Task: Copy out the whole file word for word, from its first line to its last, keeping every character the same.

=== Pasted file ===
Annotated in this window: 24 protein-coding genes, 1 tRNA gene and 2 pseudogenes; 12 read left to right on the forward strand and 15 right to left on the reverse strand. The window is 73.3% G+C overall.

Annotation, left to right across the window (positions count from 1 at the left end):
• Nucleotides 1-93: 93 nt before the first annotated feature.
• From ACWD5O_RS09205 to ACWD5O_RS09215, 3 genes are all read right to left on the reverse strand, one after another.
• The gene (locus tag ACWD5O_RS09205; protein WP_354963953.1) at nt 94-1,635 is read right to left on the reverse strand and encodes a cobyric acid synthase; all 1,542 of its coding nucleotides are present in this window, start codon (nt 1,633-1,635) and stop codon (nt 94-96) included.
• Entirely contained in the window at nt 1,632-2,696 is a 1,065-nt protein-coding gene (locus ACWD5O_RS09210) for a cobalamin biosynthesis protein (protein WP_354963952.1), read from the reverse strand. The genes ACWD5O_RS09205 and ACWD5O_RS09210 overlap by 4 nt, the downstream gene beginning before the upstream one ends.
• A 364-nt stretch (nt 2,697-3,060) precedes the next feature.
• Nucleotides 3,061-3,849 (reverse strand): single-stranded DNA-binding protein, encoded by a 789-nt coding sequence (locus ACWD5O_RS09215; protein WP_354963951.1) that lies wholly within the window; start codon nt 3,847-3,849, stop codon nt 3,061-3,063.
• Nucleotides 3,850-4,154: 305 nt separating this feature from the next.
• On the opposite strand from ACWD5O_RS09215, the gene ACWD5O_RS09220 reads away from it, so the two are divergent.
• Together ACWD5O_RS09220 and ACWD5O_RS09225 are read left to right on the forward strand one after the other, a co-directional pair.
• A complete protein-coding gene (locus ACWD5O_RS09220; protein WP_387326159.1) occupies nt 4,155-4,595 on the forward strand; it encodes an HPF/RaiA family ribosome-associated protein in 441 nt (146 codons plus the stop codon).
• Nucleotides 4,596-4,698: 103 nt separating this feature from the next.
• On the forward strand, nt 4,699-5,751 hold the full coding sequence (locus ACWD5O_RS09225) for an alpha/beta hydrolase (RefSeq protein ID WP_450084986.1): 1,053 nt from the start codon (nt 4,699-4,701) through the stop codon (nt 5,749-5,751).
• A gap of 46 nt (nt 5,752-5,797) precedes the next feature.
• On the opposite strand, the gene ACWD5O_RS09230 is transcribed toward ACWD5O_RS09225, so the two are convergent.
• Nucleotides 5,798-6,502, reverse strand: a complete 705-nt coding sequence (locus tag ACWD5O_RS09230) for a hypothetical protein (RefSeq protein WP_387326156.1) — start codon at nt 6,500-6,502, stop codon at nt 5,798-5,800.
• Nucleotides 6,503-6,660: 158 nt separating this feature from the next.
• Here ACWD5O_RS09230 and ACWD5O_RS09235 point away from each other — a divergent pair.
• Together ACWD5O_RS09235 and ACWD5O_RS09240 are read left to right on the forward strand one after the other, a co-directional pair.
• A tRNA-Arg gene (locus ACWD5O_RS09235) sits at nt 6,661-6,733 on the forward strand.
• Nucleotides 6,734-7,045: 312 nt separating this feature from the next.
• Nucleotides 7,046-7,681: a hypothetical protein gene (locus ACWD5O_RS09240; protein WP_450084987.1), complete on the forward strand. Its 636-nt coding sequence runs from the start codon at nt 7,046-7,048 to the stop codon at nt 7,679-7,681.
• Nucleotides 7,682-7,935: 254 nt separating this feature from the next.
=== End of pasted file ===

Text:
Annotated in this window: 24 protein-coding genes, 1 tRNA gene and 2 pseudogenes; 12 read left to right on the forward strand and 15 right to left on the reverse strand. The window is 73.3% G+C overall.

Annotation, left to right across the window (positions count from 1 at the left end):
• Nucleotides 1-93: 93 nt before the first annotated feature.
• From ACWD5O_RS09205 to ACWD5O_RS09215, 3 genes are all read right to left on the reverse strand, one after another.
• The gene (locus tag ACWD5O_RS09205; protein WP_354963953.1) at nt 94-1,635 is read right to left on the reverse strand and encodes a cobyric acid synthase; all 1,542 of its coding nucleotides are present in this window, start codon (nt 1,633-1,635) and stop codon (nt 94-96) included.
• Entirely contained in the window at nt 1,632-2,696 is a 1,065-nt protein-coding gene (locus ACWD5O_RS09210) for a cobalamin biosynthesis protein (protein WP_354963952.1), read from the reverse strand. The genes ACWD5O_RS09205 and ACWD5O_RS09210 overlap by 4 nt, the downstream gene beginning before the upstream one ends.
• A 364-nt stretch (nt 2,697-3,060) precedes the next feature.
• Nucleotides 3,061-3,849 (reverse strand): single-stranded DNA-binding protein, encoded by a 789-nt coding sequence (locus ACWD5O_RS09215; protein WP_354963951.1) that lies wholly within the window; start codon nt 3,847-3,849, stop codon nt 3,061-3,063.
• Nucleotides 3,850-4,154: 305 nt separating this feature from the next.
• On the opposite strand from ACWD5O_RS09215, the gene ACWD5O_RS09220 reads away from it, so the two are divergent.
• Together ACWD5O_RS09220 and ACWD5O_RS09225 are read left to right on the forward strand one after the other, a co-directional pair.
• A complete protein-coding gene (locus ACWD5O_RS09220; protein WP_387326159.1) occupies nt 4,155-4,595 on the forward strand; it encodes an HPF/RaiA family ribosome-associated protein in 441 nt (146 codons plus the stop codon).
• Nucleotides 4,596-4,698: 103 nt separating this feature from the next.
• On the forward strand, nt 4,699-5,751 hold the full coding sequence (locus ACWD5O_RS09225) for an alpha/beta hydrolase (RefSeq protein ID WP_450084986.1): 1,053 nt from the start codon (nt 4,699-4,701) through the stop codon (nt 5,749-5,751).
• A gap of 46 nt (nt 5,752-5,797) precedes the next feature.
• On the opposite strand, the gene ACWD5O_RS09230 is transcribed toward ACWD5O_RS09225, so the two are convergent.
• Nucleotides 5,798-6,502, reverse strand: a complete 705-nt coding sequence (locus tag ACWD5O_RS09230) for a hypothetical protein (RefSeq protein WP_387326156.1) — start codon at nt 6,500-6,502, stop codon at nt 5,798-5,800.
• Nucleotides 6,503-6,660: 158 nt separating this feature from the next.
• Here ACWD5O_RS09230 and ACWD5O_RS09235 point away from each other — a divergent pair.
• Together ACWD5O_RS09235 and ACWD5O_RS09240 are read left to right on the forward strand one after the other, a co-directional pair.
• A tRNA-Arg gene (locus ACWD5O_RS09235) sits at nt 6,661-6,733 on the forward strand.
• Nucleotides 6,734-7,045: 312 nt separating this feature from the next.
• Nucleotides 7,046-7,681: a hypothetical protein gene (locus ACWD5O_RS09240; protein WP_450084987.1), complete on the forward strand. Its 636-nt coding sequence runs from the start codon at nt 7,046-7,048 to the stop codon at nt 7,679-7,681.
• Nucleotides 7,682-7,935: 254 nt separating this feature from the next.